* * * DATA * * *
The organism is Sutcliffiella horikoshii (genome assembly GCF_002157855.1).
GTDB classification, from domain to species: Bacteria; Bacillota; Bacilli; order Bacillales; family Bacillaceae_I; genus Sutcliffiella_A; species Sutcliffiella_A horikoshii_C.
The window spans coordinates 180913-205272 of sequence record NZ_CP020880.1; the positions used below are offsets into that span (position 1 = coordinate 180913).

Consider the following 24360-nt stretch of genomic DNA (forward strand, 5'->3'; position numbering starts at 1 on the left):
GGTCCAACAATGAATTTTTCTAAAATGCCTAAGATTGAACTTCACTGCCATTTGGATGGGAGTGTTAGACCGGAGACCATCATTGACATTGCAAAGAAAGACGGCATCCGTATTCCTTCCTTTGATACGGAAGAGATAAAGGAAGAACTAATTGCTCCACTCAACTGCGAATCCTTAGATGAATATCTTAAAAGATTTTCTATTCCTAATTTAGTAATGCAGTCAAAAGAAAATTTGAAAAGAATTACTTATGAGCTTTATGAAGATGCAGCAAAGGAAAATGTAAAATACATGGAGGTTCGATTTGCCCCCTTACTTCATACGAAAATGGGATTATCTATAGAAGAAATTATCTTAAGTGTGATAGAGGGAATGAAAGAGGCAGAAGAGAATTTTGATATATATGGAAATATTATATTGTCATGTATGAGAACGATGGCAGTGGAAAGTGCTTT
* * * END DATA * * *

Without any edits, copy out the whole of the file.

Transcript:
The organism is Sutcliffiella horikoshii (genome assembly GCF_002157855.1).
GTDB classification, from domain to species: Bacteria; Bacillota; Bacilli; order Bacillales; family Bacillaceae_I; genus Sutcliffiella_A; species Sutcliffiella_A horikoshii_C.
The window spans coordinates 180913-205272 of sequence record NZ_CP020880.1; the positions used below are offsets into that span (position 1 = coordinate 180913).

Consider the following 24360-nt stretch of genomic DNA (forward strand, 5'->3'; position numbering starts at 1 on the left):
GGTCCAACAATGAATTTTTCTAAAATGCCTAAGATTGAACTTCACTGCCATTTGGATGGGAGTGTTAGACCGGAGACCATCATTGACATTGCAAAGAAAGACGGCATCCGTATTCCTTCCTTTGATACGGAAGAGATAAAGGAAGAACTAATTGCTCCACTCAACTGCGAATCCTTAGATGAATATCTTAAAAGATTTTCTATTCCTAATTTAGTAATGCAGTCAAAAGAAAATTTGAAAAGAATTACTTATGAGCTTTATGAAGATGCAGCAAAGGAAAATGTAAAATACATGGAGGTTCGATTTGCCCCCTTACTTCATACGAAAATGGGATTATCTATAGAAGAAATTATCTTAAGTGTGATAGAGGGAATGAAAGAGGCAGAAGAGAATTTTGATATATATGGAAATATTATATTGTCATGTATGAGAACGATGGCAGTGGAAAGTGCTTT